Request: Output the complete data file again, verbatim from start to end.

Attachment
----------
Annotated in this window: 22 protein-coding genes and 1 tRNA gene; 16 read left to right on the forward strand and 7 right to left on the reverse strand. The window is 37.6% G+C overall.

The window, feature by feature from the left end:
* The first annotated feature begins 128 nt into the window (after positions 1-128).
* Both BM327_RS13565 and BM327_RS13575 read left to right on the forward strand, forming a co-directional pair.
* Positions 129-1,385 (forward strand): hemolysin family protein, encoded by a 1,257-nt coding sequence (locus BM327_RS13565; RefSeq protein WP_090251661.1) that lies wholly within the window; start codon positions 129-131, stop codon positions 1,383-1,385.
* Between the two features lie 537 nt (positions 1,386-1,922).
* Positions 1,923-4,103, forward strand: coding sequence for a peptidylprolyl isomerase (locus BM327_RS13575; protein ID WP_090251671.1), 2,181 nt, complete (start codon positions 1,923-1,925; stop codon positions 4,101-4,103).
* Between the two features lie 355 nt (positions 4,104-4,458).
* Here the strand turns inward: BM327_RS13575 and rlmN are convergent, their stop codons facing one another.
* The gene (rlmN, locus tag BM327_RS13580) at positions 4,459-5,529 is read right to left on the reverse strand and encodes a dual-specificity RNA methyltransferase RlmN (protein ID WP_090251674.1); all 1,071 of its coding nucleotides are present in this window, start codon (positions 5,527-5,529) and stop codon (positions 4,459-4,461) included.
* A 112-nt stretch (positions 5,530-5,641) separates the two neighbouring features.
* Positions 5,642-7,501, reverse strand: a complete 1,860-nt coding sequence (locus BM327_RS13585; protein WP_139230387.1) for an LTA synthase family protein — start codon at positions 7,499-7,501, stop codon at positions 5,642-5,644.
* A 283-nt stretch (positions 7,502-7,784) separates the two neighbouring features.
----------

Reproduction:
Annotated in this window: 22 protein-coding genes and 1 tRNA gene; 16 read left to right on the forward strand and 7 right to left on the reverse strand. The window is 37.6% G+C overall.

The window, feature by feature from the left end:
* The first annotated feature begins 128 nt into the window (after positions 1-128).
* Both BM327_RS13565 and BM327_RS13575 read left to right on the forward strand, forming a co-directional pair.
* Positions 129-1,385 (forward strand): hemolysin family protein, encoded by a 1,257-nt coding sequence (locus BM327_RS13565; RefSeq protein WP_090251661.1) that lies wholly within the window; start codon positions 129-131, stop codon positions 1,383-1,385.
* Between the two features lie 537 nt (positions 1,386-1,922).
* Positions 1,923-4,103, forward strand: coding sequence for a peptidylprolyl isomerase (locus BM327_RS13575; protein ID WP_090251671.1), 2,181 nt, complete (start codon positions 1,923-1,925; stop codon positions 4,101-4,103).
* Between the two features lie 355 nt (positions 4,104-4,458).
* Here the strand turns inward: BM327_RS13575 and rlmN are convergent, their stop codons facing one another.
* The gene (rlmN, locus tag BM327_RS13580) at positions 4,459-5,529 is read right to left on the reverse strand and encodes a dual-specificity RNA methyltransferase RlmN (protein ID WP_090251674.1); all 1,071 of its coding nucleotides are present in this window, start codon (positions 5,527-5,529) and stop codon (positions 4,459-4,461) included.
* A 112-nt stretch (positions 5,530-5,641) separates the two neighbouring features.
* Positions 5,642-7,501, reverse strand: a complete 1,860-nt coding sequence (locus BM327_RS13585; protein WP_139230387.1) for an LTA synthase family protein — start codon at positions 7,499-7,501, stop codon at positions 5,642-5,644.
* A 283-nt stretch (positions 7,502-7,784) separates the two neighbouring features.